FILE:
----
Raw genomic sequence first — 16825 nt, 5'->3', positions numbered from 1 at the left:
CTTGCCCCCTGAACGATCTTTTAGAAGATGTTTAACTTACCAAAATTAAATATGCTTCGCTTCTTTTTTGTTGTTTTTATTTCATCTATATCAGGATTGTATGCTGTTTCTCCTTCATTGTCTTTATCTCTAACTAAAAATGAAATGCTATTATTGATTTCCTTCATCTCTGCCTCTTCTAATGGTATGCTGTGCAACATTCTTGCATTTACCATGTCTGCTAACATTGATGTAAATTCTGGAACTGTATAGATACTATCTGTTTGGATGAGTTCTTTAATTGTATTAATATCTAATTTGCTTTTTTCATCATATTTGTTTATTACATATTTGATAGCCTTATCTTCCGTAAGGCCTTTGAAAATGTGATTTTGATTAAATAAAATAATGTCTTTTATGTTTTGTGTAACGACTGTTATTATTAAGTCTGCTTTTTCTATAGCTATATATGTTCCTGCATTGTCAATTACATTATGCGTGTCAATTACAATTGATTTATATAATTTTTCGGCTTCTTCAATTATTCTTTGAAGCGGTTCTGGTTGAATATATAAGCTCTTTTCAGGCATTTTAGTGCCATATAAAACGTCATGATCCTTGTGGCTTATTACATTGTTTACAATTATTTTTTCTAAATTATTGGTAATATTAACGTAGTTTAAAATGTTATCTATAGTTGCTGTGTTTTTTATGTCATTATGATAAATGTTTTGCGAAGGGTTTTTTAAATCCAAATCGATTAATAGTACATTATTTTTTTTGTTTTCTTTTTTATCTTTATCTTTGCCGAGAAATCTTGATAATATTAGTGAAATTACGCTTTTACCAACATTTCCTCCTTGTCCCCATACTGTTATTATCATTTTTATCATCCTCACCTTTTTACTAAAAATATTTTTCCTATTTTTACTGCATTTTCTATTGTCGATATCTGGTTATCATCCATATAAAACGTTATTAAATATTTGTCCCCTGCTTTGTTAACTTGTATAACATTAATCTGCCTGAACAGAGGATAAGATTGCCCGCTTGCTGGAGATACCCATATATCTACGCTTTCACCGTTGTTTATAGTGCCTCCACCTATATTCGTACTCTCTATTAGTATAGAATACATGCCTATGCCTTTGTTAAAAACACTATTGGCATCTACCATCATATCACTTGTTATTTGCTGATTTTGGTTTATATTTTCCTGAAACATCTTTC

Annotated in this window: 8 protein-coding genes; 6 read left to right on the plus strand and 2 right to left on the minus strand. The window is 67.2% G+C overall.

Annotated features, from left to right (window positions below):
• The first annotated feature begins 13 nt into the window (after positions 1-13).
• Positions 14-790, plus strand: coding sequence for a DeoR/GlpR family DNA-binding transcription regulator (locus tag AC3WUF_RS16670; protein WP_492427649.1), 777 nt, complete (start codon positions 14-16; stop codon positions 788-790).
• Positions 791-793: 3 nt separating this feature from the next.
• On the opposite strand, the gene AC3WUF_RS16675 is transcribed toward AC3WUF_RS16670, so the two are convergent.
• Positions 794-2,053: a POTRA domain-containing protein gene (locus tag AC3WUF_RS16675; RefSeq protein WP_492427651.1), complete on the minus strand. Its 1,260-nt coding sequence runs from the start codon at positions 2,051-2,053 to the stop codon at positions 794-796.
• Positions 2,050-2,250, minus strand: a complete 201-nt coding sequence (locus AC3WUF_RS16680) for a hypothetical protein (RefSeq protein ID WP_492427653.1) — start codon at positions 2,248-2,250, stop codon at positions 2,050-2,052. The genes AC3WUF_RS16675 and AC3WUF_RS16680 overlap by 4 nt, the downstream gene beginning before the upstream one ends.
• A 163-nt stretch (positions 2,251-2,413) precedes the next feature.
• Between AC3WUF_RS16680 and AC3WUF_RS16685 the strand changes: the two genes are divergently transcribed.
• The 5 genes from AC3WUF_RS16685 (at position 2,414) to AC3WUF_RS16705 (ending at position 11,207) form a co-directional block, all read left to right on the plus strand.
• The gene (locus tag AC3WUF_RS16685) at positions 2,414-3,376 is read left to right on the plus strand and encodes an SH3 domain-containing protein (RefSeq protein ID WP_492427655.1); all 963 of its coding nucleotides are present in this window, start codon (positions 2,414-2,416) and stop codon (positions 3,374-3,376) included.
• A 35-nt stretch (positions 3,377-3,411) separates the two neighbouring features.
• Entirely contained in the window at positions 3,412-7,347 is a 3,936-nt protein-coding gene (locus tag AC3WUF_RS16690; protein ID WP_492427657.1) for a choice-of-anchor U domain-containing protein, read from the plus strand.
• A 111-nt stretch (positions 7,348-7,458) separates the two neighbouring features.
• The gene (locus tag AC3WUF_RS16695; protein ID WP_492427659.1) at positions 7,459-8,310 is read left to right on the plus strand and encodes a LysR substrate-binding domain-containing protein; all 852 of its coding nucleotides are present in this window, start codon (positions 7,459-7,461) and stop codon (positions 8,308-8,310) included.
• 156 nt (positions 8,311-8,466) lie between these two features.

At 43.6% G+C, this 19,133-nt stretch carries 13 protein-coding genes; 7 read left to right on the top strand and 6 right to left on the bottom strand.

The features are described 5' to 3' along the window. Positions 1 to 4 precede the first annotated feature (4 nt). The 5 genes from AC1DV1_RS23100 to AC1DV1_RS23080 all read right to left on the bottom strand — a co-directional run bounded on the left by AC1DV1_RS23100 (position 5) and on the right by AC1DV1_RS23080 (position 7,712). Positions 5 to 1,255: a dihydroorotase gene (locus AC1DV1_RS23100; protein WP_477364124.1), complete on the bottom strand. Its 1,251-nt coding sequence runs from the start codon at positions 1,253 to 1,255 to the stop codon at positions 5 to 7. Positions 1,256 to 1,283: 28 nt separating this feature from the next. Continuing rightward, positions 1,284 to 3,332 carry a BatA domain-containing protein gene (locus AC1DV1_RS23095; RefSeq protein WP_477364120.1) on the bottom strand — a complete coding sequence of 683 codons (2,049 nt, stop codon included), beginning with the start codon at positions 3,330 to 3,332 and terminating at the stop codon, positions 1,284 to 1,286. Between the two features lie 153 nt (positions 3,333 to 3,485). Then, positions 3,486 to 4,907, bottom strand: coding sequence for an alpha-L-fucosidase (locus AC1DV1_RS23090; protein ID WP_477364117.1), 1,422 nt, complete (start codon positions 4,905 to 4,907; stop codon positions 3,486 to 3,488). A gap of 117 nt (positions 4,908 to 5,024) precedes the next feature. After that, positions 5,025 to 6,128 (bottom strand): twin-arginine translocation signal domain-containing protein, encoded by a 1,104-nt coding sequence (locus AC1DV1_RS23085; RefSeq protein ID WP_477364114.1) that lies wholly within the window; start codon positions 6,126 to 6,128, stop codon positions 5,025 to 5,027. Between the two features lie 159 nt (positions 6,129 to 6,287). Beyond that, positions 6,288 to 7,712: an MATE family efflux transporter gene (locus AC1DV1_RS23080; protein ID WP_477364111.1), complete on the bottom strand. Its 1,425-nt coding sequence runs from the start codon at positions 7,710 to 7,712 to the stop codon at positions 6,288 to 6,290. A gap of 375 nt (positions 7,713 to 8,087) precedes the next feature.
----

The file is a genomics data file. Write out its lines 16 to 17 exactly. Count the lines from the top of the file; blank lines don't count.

• Entirely contained in the window at positions 3,412-7,347 is a 3,936-nt protein-coding gene (locus tag AC3WUF_RS16690; protein ID WP_492427657.1) for a choice-of-anchor U domain-containing protein, read from the plus strand.
• A 111-nt stretch (positions 7,348-7,458) separates the two neighbouring features.